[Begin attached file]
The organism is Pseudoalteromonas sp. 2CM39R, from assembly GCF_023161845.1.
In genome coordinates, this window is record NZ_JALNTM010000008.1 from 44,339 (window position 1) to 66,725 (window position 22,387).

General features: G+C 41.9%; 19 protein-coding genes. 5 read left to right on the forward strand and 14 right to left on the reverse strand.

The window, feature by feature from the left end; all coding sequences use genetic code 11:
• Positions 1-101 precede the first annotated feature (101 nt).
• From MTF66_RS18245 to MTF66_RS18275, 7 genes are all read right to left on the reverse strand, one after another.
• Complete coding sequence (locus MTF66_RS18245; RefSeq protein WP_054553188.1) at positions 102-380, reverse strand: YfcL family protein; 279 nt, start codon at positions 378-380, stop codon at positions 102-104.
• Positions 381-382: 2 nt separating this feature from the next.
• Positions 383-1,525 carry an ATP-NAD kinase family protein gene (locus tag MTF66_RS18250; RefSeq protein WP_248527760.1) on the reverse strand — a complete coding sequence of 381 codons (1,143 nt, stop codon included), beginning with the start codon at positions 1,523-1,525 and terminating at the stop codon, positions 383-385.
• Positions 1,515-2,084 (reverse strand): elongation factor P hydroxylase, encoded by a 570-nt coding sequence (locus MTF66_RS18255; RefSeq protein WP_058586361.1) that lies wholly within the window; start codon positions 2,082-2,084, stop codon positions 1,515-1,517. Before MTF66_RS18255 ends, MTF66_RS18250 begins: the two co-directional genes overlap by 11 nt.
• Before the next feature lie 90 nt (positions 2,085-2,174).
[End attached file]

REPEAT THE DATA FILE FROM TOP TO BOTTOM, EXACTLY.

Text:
The organism is Pseudoalteromonas sp. 2CM39R, from assembly GCF_023161845.1.
In genome coordinates, this window is record NZ_JALNTM010000008.1 from 44,339 (window position 1) to 66,725 (window position 22,387).

General features: G+C 41.9%; 19 protein-coding genes. 5 read left to right on the forward strand and 14 right to left on the reverse strand.

The window, feature by feature from the left end; all coding sequences use genetic code 11:
• Positions 1-101 precede the first annotated feature (101 nt).
• From MTF66_RS18245 to MTF66_RS18275, 7 genes are all read right to left on the reverse strand, one after another.
• Complete coding sequence (locus MTF66_RS18245; RefSeq protein WP_054553188.1) at positions 102-380, reverse strand: YfcL family protein; 279 nt, start codon at positions 378-380, stop codon at positions 102-104.
• Positions 381-382: 2 nt separating this feature from the next.
• Positions 383-1,525 carry an ATP-NAD kinase family protein gene (locus tag MTF66_RS18250; RefSeq protein WP_248527760.1) on the reverse strand — a complete coding sequence of 381 codons (1,143 nt, stop codon included), beginning with the start codon at positions 1,523-1,525 and terminating at the stop codon, positions 383-385.
• Positions 1,515-2,084 (reverse strand): elongation factor P hydroxylase, encoded by a 570-nt coding sequence (locus MTF66_RS18255; RefSeq protein WP_058586361.1) that lies wholly within the window; start codon positions 2,082-2,084, stop codon positions 1,515-1,517. Before MTF66_RS18255 ends, MTF66_RS18250 begins: the two co-directional genes overlap by 11 nt.
• Before the next feature lie 90 nt (positions 2,085-2,174).